The Alza OC Cup contest spans the month of August with four individual stages that will test your skills at pushing raw PC performance to the edge. Being a European company, the Alza Cup 2017 contest is open to European HWBOT members only. Here is a breakdown of the individual stages involved :
Alza OC Cup 2017 - Stages and Benchmarks
- Stage 1: Intel XTU
- Stage 2: GPUPI for CPU - 100M
- Stage 3: SuperPI 32M
- Stage 4: Geekbench3 Single Core
Read the full Alza OC Cup update article here on OC-ESPORTS.
Today we are very pleased to to be able to confirm the prizes that we and our partners have lined up for the forthcoming HWBOT World Tour visit to Montreal next month. For the Montreal 2017 event partners Seasonic and Alphacool have agreed to contribute some awesome prizes for the Ambient Contest and the Overclocking World Championship contest, making things that bit more inciting and rewarding for attendees and competitors at the event. Intel have also agreed to contribute some hardware, including an upcoming Intel Core X-series chip.M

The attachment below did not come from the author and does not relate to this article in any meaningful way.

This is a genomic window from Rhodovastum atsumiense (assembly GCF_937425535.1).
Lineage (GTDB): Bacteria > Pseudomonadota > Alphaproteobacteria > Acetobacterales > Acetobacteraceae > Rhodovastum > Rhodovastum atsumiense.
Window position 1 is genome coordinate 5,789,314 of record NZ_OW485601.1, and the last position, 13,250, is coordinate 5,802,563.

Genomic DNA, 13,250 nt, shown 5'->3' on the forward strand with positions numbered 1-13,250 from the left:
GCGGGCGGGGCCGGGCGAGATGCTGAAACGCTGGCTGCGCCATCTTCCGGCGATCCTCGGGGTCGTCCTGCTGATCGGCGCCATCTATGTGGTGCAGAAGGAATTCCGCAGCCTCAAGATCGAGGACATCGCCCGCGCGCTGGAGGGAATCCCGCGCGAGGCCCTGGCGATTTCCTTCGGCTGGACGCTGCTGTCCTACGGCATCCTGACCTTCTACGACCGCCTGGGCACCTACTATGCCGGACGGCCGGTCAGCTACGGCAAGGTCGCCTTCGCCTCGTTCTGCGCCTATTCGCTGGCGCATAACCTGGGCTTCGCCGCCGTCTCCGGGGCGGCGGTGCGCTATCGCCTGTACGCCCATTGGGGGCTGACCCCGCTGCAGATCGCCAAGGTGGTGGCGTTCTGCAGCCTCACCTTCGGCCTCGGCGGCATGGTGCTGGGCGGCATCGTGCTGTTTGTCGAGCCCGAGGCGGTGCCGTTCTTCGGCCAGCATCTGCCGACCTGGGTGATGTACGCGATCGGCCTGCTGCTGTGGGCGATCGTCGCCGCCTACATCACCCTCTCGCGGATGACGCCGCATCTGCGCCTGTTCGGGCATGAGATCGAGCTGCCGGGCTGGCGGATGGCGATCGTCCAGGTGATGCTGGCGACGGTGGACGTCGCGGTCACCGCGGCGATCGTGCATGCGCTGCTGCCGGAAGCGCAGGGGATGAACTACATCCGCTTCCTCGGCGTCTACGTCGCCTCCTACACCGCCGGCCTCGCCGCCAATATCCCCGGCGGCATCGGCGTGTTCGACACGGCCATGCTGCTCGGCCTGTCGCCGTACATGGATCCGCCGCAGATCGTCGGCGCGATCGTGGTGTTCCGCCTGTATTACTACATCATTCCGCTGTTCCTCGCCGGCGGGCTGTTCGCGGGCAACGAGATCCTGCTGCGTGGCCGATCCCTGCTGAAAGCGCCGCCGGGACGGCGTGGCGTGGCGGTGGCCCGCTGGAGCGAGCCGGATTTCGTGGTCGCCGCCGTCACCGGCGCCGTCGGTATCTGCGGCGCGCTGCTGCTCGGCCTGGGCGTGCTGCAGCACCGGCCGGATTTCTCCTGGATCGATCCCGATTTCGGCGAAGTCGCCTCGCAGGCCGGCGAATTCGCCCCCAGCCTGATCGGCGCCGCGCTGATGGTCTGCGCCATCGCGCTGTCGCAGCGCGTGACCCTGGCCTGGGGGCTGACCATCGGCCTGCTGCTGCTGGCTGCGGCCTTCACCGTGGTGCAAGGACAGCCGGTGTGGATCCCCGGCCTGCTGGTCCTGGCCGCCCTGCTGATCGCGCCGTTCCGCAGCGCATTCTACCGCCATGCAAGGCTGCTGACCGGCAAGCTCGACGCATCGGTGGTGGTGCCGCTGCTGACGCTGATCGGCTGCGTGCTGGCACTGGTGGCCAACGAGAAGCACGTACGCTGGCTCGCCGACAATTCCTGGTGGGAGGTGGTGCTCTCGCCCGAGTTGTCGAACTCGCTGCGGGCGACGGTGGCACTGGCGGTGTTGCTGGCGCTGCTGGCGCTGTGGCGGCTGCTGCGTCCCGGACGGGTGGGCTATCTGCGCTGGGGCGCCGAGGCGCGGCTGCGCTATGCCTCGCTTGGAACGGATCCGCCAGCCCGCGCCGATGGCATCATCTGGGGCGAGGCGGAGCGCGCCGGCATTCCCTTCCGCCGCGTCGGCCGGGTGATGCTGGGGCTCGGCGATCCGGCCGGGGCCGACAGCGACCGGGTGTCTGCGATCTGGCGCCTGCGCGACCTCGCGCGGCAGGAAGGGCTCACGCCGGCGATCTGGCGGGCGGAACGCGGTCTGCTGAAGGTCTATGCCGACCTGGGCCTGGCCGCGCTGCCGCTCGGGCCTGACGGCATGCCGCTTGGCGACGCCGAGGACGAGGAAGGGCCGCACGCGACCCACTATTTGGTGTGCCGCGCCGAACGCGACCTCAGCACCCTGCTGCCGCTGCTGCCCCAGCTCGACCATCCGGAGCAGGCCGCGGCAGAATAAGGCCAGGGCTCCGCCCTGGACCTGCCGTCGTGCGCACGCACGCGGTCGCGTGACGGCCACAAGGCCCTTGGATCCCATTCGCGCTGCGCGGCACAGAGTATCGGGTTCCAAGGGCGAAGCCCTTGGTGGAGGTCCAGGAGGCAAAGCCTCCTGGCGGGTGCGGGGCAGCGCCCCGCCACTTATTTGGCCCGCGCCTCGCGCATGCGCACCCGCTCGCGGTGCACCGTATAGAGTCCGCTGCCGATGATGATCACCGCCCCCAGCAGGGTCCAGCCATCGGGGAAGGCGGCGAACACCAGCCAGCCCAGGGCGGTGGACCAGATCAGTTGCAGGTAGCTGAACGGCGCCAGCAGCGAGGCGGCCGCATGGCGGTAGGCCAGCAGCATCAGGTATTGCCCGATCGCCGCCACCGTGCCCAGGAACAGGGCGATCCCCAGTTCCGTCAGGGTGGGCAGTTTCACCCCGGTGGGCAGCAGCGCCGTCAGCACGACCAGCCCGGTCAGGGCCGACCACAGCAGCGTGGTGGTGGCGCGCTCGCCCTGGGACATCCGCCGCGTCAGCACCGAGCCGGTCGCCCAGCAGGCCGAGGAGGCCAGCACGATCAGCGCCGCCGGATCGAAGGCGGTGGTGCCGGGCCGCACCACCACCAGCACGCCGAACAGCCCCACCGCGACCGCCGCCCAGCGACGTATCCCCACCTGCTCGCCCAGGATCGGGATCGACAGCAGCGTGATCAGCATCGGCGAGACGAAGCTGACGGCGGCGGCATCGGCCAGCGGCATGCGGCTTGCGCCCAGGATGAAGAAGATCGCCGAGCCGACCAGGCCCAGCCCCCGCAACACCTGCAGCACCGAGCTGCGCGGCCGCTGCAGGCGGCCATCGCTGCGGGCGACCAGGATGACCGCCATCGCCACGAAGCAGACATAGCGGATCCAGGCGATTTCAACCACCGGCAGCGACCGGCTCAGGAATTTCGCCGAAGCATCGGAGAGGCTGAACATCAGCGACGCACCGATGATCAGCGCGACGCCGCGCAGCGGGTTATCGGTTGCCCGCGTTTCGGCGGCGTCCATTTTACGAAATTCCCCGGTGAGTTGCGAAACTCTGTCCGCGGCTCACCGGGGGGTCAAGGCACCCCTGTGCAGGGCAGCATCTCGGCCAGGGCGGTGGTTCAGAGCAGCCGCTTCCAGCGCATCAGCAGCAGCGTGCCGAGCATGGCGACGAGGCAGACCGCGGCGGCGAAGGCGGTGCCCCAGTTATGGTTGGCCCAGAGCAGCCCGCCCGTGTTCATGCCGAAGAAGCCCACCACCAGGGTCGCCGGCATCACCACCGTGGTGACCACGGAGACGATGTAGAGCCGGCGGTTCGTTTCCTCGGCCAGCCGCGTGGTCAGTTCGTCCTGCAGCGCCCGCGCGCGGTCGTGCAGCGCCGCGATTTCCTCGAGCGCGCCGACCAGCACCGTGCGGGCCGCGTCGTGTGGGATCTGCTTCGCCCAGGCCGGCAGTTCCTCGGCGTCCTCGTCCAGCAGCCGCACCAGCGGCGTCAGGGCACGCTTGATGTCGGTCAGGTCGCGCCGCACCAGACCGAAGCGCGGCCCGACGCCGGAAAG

Montreal 2017 - Ambient Contest:
As we all know, each HWBOT World Tour involves Overclocking Workshops. Once the workshop session is complete, attendees will be given the chance to submit their best score to the OC-ESPORTS platform using PCs that we have set up at the show. Score as highly as possible and you could be one of four overclockers invited to compete in the Montreal 2017 Ambient contest on the last day. The following prizes will be available for the winners!
- 1st Place:
- Intel Core i7 7700K processor
- Seasonic Snow Silent 750 PSU
- Alphacool Eisbaer 420 AIO CPU Cooler
- 2nd Place: